10:42 AMHeather

My oldest son is a huge military buff.  It truly amazes me how he is so like my dad--whom he never knew.  Sometimes, I walk in to see Collin engrossed in some Military History channel marathon and I can nearly picture my dad sitting next to him.  Two peas in a pod.  Collin is fascinated with the strategy and tactics that lead to one side gaining victory and other side surrendering, waving the white flag.

Surrender.  Doesn't really hold a positive connotation in our culture, does it?  We hear surrender, and think, fine, I give up.  Having worked in adoption for 17 years, I often hear this phrase used about birth mothers who "gave up" their child.  In one of my earliest adoption workshops, the point was made that it's not an accurate depiction of adoption.  Birth mothers don't wave a white flag and "give up."  A more accurate depiction is that they made a plan for their child's future.  They deliberately and intentionally considered the very best for their child, motivated by love, to have a plan for their little one's very best interest.  

And, so in our own lives, we must reframe our idea of surrender.  We must have a paradigm shift on the ole white flag.  Because to live in victory and fellowship with our God, surrender is necessary.  And, it's a GOOD thing.  Really--it is.  I hope that today, I will challenge you to enthusiastically wave your white flag and surrender all you are and all your dreams to our Faithful Father.  This morning, the Lord whispered a truth on this subject that I think might just ease this idea of surrender.  Read it, and re-read it.  Please.  I think He intended it to make an impact.

Surrendering your dreams and hopes to the Lord does not mean settling!  Quite the contrary--surrendering means releasing your hopes for the best in order to receive His plans for your best.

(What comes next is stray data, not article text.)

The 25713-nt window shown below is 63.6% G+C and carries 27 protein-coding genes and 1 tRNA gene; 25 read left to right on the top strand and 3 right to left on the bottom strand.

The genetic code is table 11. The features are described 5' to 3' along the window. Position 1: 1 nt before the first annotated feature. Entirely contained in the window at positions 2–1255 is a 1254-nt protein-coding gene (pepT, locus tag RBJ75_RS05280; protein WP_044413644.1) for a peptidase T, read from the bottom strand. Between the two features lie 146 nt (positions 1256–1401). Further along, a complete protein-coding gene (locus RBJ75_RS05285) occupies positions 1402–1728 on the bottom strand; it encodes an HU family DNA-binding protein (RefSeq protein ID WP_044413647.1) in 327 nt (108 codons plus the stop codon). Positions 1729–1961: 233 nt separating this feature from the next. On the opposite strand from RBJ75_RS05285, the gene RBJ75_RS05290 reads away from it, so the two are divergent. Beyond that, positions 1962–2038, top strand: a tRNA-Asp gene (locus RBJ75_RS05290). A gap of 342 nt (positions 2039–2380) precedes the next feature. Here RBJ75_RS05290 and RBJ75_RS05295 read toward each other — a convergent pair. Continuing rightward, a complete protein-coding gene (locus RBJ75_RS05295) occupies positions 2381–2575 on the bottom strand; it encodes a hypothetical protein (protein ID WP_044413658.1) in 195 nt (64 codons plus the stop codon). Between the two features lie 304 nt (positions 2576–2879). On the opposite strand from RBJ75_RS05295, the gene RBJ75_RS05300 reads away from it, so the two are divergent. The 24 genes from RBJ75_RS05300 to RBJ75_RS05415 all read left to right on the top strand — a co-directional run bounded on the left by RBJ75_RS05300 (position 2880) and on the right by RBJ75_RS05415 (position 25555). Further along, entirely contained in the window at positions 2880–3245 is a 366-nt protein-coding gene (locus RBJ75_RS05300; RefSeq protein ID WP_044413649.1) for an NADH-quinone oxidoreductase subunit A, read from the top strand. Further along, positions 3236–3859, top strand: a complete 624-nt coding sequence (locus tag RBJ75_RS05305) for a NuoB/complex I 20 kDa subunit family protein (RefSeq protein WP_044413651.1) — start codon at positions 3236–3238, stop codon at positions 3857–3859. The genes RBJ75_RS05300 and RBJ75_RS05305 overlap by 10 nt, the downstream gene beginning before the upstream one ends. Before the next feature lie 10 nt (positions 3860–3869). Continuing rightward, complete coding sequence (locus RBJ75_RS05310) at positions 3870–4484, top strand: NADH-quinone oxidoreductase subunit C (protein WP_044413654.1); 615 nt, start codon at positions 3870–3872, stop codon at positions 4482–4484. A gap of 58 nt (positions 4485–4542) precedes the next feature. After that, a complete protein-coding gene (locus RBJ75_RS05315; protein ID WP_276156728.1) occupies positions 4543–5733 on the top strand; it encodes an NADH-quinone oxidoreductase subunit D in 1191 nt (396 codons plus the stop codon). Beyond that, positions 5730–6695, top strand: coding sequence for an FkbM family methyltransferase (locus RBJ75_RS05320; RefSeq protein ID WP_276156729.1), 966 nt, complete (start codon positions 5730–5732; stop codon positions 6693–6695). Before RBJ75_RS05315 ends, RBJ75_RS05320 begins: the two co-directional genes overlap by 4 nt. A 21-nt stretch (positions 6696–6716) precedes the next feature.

Joseph is a master example of someone who graciously surrendered his dreams and hopes, and although his life did not look anything like he'd surely imagined...God's very best mind blowing plan took root because of that surrender.  Surely, Joseph's early years were filled with big dreams as he pranced around in that coat of many colors.  I bet he never imagined that instead he'd be sitting in a jail cell interpreting the dreams of other prisoners.  But, that's just what happened.  I'd really like to know the details on just how it was that Joseph kept his focus on the Lord.  What sort of quiet times did he have?  

While we don't know that, we do know some pretty important things about Joseph.  God poured out favor on Joseph.  Even in slavery, even in prison.  Yesterday, we saw that the Lord gave Joseph success in whatever he did (Genesis 39:23).  Even as a prisoner, Joseph seemed to have made the most of every situation, certainly by clinging to the Lord.  He found favor in his trials because he looked for it.  That requires surrender.   A surrendered soul?  In Genesis 41, Joseph is given a big opportunity when he is called to interpret Pharaoh's dream.  And his response tells us all we need to know about Joseph's surrender and God's favor.

"I cannot do it [interpret the dream]," Joseph
replied to Pharaoh, "but God will give
Pharaoh the answer he desires."
Genesis 41:15